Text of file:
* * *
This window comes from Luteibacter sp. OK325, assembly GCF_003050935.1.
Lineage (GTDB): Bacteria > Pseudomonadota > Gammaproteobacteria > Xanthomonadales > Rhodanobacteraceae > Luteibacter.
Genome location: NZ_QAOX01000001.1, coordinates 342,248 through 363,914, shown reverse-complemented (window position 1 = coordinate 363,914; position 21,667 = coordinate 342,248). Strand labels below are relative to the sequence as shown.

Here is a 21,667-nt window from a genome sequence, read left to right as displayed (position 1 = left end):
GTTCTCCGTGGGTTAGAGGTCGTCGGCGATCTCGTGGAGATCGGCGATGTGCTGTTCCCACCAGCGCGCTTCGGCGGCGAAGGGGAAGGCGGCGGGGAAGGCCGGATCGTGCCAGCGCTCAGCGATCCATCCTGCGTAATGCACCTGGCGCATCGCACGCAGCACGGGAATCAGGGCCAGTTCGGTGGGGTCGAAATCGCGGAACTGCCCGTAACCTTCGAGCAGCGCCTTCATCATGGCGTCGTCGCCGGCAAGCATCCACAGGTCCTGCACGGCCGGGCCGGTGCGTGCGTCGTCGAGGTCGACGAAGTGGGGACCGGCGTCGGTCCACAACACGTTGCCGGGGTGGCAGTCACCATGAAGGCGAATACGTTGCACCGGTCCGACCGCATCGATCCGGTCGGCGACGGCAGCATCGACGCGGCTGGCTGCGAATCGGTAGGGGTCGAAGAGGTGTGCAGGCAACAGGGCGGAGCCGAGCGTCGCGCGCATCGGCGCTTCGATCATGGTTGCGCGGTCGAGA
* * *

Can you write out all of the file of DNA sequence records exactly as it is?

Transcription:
This window comes from Luteibacter sp. OK325, assembly GCF_003050935.1.
Lineage (GTDB): Bacteria > Pseudomonadota > Gammaproteobacteria > Xanthomonadales > Rhodanobacteraceae > Luteibacter.
Genome location: NZ_QAOX01000001.1, coordinates 342,248 through 363,914, shown reverse-complemented (window position 1 = coordinate 363,914; position 21,667 = coordinate 342,248). Strand labels below are relative to the sequence as shown.

Here is a 21,667-nt window from a genome sequence, read left to right as displayed (position 1 = left end):
GTTCTCCGTGGGTTAGAGGTCGTCGGCGATCTCGTGGAGATCGGCGATGTGCTGTTCCCACCAGCGCGCTTCGGCGGCGAAGGGGAAGGCGGCGGGGAAGGCCGGATCGTGCCAGCGCTCAGCGATCCATCCTGCGTAATGCACCTGGCGCATCGCACGCAGCACGGGAATCAGGGCCAGTTCGGTGGGGTCGAAATCGCGGAACTGCCCGTAACCTTCGAGCAGCGCCTTCATCATGGCGTCGTCGCCGGCAAGCATCCACAGGTCCTGCACGGCCGGGCCGGTGCGTGCGTCGTCGAGGTCGACGAAGTGGGGACCGGCGTCGGTCCACAACACGTTGCCGGGGTGGCAGTCACCATGAAGGCGAATACGTTGCACCGGTCCGACCGCATCGATCCGGTCGGCGACGGCAGCATCGACGCGGCTGGCTGCGAATCGGTAGGGGTCGAAGAGGTGTGCAGGCAACAGGGCGGAGCCGAGCGTCGCGCGCATCGGCGCTTCGATCATGGTTGCGCGGTCGAGA